There were 9,229 cases of stroke in 2019/20 and 5,401 of heart failure, according to figures from Public Health Scotland.
The rate of discharge for both has increased in the last decade, leading campaigners to warn of the risks of patients being prematurely discharged back into the community, only to return later and increase pressure on services.
Deaths from stroke and heart disease have each decreased by more than 30 per cent in the last ten years.
“This reports shows that we’re making progress in helping people to survive. But it’s also a big warning sign of the major challenges facing our health services for years to come,” said Lawrence Cowan, Campaigns Director of Chest Heart and Stroke Scotland.
He added: “Many people are leaving hospital scared and alone – not knowing where to turn. If we don’t give people the right support in the community they are more likely to end up back in hospital or needing more complex care.”
The Stroke Association in Scotland called for improvements in stroke prevention and treatment, especially as figures showed deaths were 49 per cent higher in the most deprived areas.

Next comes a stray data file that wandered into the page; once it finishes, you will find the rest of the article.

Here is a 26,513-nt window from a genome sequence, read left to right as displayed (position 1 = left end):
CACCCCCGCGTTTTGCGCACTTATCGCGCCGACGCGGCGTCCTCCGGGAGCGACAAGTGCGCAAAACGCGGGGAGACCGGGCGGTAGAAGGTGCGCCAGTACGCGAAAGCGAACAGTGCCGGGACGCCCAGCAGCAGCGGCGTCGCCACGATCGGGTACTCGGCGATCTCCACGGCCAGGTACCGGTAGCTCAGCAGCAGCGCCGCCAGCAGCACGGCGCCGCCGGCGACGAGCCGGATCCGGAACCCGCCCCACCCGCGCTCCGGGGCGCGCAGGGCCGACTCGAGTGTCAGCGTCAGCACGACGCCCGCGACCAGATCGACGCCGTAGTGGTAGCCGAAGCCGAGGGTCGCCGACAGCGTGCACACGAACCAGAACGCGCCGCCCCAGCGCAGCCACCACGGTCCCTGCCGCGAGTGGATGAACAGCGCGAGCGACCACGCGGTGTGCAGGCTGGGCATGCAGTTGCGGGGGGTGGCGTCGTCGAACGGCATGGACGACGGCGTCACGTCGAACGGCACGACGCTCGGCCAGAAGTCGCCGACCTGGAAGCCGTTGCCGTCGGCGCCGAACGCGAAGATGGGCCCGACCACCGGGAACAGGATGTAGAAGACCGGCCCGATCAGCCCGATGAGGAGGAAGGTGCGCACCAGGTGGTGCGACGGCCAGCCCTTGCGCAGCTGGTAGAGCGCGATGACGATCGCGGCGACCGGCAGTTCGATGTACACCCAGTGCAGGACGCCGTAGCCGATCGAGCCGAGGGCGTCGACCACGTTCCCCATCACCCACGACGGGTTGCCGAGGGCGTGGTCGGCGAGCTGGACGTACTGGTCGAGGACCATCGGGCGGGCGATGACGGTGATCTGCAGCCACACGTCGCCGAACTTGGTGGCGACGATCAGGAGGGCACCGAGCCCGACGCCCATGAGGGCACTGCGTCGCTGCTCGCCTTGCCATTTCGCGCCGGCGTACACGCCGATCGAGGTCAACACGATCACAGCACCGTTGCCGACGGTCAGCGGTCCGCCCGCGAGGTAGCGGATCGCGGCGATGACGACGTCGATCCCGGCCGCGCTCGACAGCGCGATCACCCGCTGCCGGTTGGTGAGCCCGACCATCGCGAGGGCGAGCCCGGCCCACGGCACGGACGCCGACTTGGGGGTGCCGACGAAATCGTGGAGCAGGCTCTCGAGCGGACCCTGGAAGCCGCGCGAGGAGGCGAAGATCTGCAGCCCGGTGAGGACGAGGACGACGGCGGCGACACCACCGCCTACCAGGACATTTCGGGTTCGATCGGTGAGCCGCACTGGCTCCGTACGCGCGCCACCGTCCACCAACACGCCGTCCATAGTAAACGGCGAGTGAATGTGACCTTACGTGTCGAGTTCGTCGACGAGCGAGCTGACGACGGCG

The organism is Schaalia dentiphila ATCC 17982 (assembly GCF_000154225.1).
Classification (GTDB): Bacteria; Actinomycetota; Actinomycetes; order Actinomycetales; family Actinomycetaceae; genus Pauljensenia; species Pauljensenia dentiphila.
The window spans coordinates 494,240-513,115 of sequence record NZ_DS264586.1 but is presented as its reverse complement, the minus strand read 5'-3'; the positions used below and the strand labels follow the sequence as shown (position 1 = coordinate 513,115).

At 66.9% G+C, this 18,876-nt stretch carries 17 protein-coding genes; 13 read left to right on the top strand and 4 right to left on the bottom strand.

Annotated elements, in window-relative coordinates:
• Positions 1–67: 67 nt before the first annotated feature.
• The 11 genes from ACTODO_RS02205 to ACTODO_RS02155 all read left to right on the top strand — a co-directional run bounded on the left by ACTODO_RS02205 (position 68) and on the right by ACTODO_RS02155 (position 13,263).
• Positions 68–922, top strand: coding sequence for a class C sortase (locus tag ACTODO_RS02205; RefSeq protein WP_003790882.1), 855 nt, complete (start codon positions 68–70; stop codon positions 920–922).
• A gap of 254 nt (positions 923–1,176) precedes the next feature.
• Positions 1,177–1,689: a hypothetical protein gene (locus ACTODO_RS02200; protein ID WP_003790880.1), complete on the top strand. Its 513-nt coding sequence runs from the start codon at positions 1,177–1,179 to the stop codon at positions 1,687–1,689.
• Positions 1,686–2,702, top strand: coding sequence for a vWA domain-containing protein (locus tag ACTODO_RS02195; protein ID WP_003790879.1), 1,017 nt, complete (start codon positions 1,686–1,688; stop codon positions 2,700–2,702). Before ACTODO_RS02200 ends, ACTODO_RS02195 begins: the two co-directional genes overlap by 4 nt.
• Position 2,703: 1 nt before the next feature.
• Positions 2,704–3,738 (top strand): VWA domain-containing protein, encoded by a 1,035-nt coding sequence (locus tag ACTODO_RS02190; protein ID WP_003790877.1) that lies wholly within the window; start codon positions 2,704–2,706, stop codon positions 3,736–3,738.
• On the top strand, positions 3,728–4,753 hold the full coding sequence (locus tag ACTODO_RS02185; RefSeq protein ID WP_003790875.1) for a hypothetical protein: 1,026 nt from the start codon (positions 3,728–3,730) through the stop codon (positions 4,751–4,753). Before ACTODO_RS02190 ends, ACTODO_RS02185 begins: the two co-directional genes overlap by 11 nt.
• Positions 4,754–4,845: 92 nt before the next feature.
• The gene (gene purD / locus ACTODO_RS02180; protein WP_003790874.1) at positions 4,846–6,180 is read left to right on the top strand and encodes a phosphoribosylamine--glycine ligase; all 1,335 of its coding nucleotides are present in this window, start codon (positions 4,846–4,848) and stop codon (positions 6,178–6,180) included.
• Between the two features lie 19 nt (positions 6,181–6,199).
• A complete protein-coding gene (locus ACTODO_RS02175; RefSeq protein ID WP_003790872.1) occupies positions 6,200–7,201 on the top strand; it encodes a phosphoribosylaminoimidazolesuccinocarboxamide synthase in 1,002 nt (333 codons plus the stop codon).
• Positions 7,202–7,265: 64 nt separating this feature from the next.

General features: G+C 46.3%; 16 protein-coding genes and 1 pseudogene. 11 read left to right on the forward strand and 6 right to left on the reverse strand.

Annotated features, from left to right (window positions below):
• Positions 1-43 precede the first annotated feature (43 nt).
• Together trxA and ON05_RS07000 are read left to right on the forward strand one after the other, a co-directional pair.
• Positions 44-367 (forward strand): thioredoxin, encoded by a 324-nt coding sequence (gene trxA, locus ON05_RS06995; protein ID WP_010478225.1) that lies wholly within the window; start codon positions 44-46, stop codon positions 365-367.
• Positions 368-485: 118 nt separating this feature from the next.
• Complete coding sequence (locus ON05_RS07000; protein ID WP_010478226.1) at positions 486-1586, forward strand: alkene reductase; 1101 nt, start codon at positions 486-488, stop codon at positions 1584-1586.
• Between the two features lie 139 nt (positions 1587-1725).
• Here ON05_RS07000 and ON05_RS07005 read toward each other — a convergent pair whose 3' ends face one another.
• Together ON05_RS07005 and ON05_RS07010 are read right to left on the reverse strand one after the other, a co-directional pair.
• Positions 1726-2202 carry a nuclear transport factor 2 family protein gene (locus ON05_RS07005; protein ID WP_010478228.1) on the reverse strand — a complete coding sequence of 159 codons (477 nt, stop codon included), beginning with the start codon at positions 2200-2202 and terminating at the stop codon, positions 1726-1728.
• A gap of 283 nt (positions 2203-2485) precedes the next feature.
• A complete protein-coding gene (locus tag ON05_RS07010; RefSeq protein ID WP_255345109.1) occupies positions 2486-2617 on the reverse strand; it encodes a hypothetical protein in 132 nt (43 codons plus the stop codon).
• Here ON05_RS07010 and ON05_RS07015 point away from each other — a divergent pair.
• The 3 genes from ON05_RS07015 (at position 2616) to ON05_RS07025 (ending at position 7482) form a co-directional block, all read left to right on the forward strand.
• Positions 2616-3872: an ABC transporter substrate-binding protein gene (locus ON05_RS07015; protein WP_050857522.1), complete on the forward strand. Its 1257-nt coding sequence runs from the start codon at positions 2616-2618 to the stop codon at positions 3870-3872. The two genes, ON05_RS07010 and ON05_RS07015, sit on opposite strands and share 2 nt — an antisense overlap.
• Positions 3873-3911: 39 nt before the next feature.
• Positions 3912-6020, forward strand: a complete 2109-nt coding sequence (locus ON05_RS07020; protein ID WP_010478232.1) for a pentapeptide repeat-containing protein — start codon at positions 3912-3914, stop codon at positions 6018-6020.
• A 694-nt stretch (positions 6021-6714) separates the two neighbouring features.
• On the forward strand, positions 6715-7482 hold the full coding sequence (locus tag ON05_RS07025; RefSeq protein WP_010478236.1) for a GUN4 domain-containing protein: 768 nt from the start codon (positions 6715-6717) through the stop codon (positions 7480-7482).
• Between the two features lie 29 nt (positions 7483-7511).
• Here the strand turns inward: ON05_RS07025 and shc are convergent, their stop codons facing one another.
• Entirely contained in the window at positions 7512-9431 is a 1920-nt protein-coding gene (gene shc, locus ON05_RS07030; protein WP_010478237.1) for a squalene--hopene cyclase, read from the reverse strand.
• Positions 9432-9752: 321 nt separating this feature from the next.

“The welcome decrease in stroke mortality over the last decade by 33.3 per cent can be attributed to advances in stroke treatment and care in Scotland,” said John Watson, Associate Director.
"However, stroke remains Scotland’s fourth biggest killer and the need for improvements in stroke prevention, treatment and care is recognised by all, including the Scottish Government.”
Chest, Heart and Stroke’s ‘No Life Half Lived’ campaign aims to support patients returning home after stroke and heart failure.
Ron Bowes, 77, from Rosyth, had a heart attack during lockdown in April 2020.
He was “very anxious” when he returned from hospital, he said, as he lives alone, but was comforted by support from the charity.
“I believe it is vital, especially in those early days to have access to that support and it should be routinely available to everyone who needs it,” he said.